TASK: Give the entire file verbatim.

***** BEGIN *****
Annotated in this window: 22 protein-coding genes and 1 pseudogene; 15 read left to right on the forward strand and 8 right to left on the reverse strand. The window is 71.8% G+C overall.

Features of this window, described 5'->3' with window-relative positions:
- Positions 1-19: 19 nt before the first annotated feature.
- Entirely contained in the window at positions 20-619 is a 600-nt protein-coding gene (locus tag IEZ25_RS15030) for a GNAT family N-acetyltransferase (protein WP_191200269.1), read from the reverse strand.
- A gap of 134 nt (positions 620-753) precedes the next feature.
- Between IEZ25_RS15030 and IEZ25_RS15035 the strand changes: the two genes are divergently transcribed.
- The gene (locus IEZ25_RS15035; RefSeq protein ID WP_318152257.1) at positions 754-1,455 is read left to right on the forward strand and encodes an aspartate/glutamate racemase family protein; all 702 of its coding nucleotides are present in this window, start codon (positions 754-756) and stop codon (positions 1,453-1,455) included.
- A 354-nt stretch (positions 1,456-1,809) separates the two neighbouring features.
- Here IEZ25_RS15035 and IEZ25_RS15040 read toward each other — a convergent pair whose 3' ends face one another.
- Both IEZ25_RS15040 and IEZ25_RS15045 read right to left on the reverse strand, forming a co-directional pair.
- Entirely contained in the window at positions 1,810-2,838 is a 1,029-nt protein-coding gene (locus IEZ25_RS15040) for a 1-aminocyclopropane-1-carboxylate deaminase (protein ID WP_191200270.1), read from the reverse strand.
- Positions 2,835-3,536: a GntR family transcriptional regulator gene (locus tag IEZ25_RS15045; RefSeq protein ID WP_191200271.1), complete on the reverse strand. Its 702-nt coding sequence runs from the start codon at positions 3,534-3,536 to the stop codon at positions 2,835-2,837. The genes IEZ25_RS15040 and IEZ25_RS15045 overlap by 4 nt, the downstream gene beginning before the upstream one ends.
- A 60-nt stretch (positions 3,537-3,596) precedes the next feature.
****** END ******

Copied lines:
Annotated in this window: 22 protein-coding genes and 1 pseudogene; 15 read left to right on the forward strand and 8 right to left on the reverse strand. The window is 71.8% G+C overall.

Features of this window, described 5'->3' with window-relative positions:
- Positions 1-19: 19 nt before the first annotated feature.
- Entirely contained in the window at positions 20-619 is a 600-nt protein-coding gene (locus tag IEZ25_RS15030) for a GNAT family N-acetyltransferase (protein WP_191200269.1), read from the reverse strand.
- A gap of 134 nt (positions 620-753) precedes the next feature.
- Between IEZ25_RS15030 and IEZ25_RS15035 the strand changes: the two genes are divergently transcribed.
- The gene (locus IEZ25_RS15035; RefSeq protein ID WP_318152257.1) at positions 754-1,455 is read left to right on the forward strand and encodes an aspartate/glutamate racemase family protein; all 702 of its coding nucleotides are present in this window, start codon (positions 754-756) and stop codon (positions 1,453-1,455) included.
- A 354-nt stretch (positions 1,456-1,809) separates the two neighbouring features.
- Here IEZ25_RS15035 and IEZ25_RS15040 read toward each other — a convergent pair whose 3' ends face one another.
- Both IEZ25_RS15040 and IEZ25_RS15045 read right to left on the reverse strand, forming a co-directional pair.
- Entirely contained in the window at positions 1,810-2,838 is a 1,029-nt protein-coding gene (locus IEZ25_RS15040) for a 1-aminocyclopropane-1-carboxylate deaminase (protein ID WP_191200270.1), read from the reverse strand.
- Positions 2,835-3,536: a GntR family transcriptional regulator gene (locus tag IEZ25_RS15045; RefSeq protein ID WP_191200271.1), complete on the reverse strand. Its 702-nt coding sequence runs from the start codon at positions 3,534-3,536 to the stop codon at positions 2,835-2,837. The genes IEZ25_RS15040 and IEZ25_RS15045 overlap by 4 nt, the downstream gene beginning before the upstream one ends.
- A 60-nt stretch (positions 3,537-3,596) precedes the next feature.